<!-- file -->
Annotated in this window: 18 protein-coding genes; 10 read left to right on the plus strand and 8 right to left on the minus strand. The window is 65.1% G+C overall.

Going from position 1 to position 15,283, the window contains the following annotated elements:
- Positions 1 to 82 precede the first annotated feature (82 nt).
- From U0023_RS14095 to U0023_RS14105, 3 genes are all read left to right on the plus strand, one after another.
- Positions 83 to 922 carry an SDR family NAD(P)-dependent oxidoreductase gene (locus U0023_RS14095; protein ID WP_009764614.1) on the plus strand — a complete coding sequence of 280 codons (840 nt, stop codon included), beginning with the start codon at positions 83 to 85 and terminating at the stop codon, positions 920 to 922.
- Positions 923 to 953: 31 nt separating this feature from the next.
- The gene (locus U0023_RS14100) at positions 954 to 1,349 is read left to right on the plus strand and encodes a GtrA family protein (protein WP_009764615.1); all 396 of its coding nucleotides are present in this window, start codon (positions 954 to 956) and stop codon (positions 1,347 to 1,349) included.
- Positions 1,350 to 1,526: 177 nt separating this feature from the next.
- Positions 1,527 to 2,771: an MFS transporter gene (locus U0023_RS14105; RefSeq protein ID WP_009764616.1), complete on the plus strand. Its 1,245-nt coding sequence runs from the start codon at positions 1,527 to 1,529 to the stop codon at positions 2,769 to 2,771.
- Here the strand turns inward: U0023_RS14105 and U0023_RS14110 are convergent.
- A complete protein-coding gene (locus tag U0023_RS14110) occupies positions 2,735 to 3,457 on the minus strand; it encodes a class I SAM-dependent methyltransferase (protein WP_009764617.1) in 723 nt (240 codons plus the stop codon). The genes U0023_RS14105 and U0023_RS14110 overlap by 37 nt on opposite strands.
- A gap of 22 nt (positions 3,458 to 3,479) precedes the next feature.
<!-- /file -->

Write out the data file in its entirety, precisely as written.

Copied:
Annotated in this window: 18 protein-coding genes; 10 read left to right on the plus strand and 8 right to left on the minus strand. The window is 65.1% G+C overall.

Going from position 1 to position 15,283, the window contains the following annotated elements:
- Positions 1 to 82 precede the first annotated feature (82 nt).
- From U0023_RS14095 to U0023_RS14105, 3 genes are all read left to right on the plus strand, one after another.
- Positions 83 to 922 carry an SDR family NAD(P)-dependent oxidoreductase gene (locus U0023_RS14095; protein ID WP_009764614.1) on the plus strand — a complete coding sequence of 280 codons (840 nt, stop codon included), beginning with the start codon at positions 83 to 85 and terminating at the stop codon, positions 920 to 922.
- Positions 923 to 953: 31 nt separating this feature from the next.
- The gene (locus U0023_RS14100) at positions 954 to 1,349 is read left to right on the plus strand and encodes a GtrA family protein (protein WP_009764615.1); all 396 of its coding nucleotides are present in this window, start codon (positions 954 to 956) and stop codon (positions 1,347 to 1,349) included.
- Positions 1,350 to 1,526: 177 nt separating this feature from the next.
- Positions 1,527 to 2,771: an MFS transporter gene (locus U0023_RS14105; RefSeq protein ID WP_009764616.1), complete on the plus strand. Its 1,245-nt coding sequence runs from the start codon at positions 1,527 to 1,529 to the stop codon at positions 2,769 to 2,771.
- Here the strand turns inward: U0023_RS14105 and U0023_RS14110 are convergent.
- A complete protein-coding gene (locus tag U0023_RS14110) occupies positions 2,735 to 3,457 on the minus strand; it encodes a class I SAM-dependent methyltransferase (protein WP_009764617.1) in 723 nt (240 codons plus the stop codon). The genes U0023_RS14105 and U0023_RS14110 overlap by 37 nt on opposite strands.
- A gap of 22 nt (positions 3,458 to 3,479) precedes the next feature.